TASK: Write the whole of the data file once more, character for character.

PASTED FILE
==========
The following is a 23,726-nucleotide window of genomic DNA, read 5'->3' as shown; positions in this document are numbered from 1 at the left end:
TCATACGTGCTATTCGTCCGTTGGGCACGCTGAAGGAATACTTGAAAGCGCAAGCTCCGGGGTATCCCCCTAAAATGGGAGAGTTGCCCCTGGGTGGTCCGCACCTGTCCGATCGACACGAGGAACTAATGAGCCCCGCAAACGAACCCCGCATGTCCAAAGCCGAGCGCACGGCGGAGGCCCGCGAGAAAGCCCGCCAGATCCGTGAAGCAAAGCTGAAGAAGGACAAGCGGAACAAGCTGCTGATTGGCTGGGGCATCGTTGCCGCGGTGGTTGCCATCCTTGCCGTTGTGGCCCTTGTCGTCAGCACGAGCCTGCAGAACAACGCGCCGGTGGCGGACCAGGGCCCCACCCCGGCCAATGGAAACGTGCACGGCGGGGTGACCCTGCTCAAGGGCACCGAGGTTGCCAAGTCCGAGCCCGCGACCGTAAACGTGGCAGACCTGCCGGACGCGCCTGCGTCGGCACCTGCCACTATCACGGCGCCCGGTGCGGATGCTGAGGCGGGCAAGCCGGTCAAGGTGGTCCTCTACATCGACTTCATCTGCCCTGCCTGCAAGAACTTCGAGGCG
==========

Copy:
The following is a 23,726-nucleotide window of genomic DNA, read 5'->3' as shown; positions in this document are numbered from 1 at the left end:
TCATACGTGCTATTCGTCCGTTGGGCACGCTGAAGGAATACTTGAAAGCGCAAGCTCCGGGGTATCCCCCTAAAATGGGAGAGTTGCCCCTGGGTGGTCCGCACCTGTCCGATCGACACGAGGAACTAATGAGCCCCGCAAACGAACCCCGCATGTCCAAAGCCGAGCGCACGGCGGAGGCCCGCGAGAAAGCCCGCCAGATCCGTGAAGCAAAGCTGAAGAAGGACAAGCGGAACAAGCTGCTGATTGGCTGGGGCATCGTTGCCGCGGTGGTTGCCATCCTTGCCGTTGTGGCCCTTGTCGTCAGCACGAGCCTGCAGAACAACGCGCCGGTGGCGGACCAGGGCCCCACCCCGGCCAATGGAAACGTGCACGGCGGGGTGACCCTGCTCAAGGGCACCGAGGTTGCCAAGTCCGAGCCCGCGACCGTAAACGTGGCAGACCTGCCGGACGCGCCTGCGTCGGCACCTGCCACTATCACGGCGCCCGGTGCGGATGCTGAGGCGGGCAAGCCGGTCAAGGTGGTCCTCTACATCGACTTCATCTGCCCTGCCTGCAAGAACTTCGAGGCG